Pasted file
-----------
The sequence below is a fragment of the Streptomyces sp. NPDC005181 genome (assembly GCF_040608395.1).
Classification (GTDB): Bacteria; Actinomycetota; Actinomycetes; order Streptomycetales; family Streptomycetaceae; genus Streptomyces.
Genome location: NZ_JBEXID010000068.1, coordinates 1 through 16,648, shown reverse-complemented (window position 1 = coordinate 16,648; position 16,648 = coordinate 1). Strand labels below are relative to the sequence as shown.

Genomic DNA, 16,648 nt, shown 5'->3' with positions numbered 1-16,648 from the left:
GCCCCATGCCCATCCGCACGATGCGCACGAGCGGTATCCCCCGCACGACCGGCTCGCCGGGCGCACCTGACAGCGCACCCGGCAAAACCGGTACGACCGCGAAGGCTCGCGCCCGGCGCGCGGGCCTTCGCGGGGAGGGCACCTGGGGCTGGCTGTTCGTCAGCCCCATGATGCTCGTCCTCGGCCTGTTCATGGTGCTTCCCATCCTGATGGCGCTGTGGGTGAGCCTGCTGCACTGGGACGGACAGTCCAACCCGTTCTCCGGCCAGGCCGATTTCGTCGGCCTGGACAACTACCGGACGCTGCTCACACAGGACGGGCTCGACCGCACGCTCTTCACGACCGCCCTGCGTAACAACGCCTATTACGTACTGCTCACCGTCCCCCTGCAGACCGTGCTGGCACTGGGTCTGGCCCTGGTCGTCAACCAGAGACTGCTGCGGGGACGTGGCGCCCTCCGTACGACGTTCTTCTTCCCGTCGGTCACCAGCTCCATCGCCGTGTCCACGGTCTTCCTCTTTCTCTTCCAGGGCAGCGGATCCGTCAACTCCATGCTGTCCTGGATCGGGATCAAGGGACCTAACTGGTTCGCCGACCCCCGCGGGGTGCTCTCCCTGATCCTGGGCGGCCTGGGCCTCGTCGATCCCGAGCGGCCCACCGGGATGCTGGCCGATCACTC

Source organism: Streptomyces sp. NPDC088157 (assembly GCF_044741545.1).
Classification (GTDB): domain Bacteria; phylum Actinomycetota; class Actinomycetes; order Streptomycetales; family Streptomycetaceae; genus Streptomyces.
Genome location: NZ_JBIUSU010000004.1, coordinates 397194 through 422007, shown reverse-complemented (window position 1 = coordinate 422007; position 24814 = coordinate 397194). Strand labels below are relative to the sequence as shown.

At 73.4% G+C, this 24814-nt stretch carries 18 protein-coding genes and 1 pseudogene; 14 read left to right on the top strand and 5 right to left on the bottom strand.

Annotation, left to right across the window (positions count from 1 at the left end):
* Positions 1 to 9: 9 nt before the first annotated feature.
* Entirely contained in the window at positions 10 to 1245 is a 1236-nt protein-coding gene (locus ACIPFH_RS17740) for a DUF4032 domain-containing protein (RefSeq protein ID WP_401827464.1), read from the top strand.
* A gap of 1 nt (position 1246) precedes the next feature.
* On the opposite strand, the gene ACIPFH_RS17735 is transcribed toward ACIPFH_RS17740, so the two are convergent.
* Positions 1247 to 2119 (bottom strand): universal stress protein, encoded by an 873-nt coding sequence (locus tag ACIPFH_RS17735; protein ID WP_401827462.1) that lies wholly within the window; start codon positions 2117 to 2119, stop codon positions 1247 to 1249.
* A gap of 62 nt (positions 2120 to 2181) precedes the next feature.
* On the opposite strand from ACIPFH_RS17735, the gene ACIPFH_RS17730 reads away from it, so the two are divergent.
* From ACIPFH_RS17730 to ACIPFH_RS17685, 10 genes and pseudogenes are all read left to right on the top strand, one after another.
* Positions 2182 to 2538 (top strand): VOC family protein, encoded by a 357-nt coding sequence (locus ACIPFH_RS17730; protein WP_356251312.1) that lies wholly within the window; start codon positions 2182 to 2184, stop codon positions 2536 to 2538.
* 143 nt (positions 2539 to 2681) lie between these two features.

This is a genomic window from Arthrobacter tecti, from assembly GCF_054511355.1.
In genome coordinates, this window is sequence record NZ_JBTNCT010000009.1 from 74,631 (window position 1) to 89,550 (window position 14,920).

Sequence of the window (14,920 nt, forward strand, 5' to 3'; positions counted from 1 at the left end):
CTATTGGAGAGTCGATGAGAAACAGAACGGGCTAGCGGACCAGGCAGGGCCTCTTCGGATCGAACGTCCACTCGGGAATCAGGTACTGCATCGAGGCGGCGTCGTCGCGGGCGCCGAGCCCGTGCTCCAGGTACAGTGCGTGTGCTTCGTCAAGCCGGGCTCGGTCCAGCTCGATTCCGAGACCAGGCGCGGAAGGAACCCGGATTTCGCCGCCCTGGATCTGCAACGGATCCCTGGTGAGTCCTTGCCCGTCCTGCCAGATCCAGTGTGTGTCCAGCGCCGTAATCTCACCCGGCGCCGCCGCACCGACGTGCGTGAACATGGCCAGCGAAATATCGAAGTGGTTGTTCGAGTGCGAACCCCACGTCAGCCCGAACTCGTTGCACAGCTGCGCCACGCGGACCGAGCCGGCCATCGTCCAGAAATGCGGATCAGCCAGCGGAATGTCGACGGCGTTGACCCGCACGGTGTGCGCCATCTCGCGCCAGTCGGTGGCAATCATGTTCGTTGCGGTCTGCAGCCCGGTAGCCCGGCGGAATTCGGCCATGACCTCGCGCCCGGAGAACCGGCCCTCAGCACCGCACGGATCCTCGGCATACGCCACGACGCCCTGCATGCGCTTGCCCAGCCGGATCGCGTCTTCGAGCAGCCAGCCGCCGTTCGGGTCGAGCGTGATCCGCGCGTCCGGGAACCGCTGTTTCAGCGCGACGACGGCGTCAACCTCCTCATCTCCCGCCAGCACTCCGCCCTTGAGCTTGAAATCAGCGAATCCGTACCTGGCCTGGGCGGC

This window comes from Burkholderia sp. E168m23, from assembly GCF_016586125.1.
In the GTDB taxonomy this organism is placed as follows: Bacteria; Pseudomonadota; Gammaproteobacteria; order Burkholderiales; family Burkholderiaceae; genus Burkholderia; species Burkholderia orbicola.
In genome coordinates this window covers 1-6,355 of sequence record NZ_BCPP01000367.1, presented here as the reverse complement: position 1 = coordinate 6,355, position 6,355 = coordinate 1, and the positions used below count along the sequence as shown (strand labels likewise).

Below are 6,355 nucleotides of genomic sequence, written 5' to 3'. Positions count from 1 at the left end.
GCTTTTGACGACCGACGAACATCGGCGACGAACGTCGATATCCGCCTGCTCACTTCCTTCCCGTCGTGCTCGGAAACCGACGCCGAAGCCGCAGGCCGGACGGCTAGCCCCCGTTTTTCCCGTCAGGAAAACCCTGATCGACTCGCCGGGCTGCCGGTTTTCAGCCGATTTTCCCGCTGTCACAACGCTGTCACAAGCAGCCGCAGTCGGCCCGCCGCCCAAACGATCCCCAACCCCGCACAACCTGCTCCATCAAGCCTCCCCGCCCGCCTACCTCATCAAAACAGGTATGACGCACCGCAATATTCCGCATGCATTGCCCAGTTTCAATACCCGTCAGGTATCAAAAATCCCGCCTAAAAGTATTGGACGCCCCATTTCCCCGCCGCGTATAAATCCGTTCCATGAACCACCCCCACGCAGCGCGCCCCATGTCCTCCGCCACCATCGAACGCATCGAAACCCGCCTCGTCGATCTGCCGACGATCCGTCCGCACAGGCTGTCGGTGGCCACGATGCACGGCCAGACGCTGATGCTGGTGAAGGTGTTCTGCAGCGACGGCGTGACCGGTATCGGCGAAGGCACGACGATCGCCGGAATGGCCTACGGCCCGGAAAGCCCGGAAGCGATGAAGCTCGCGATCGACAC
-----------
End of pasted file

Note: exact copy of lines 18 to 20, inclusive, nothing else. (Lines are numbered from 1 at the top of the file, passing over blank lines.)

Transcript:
* From ACIPFH_RS17730 to ACIPFH_RS17685, 10 genes and pseudogenes are all read left to right on the top strand, one after another.
* Positions 2182 to 2538 (top strand): VOC family protein, encoded by a 357-nt coding sequence (locus ACIPFH_RS17730; protein WP_356251312.1) that lies wholly within the window; start codon positions 2182 to 2184, stop codon positions 2536 to 2538.
* 143 nt (positions 2539 to 2681) lie between these two features.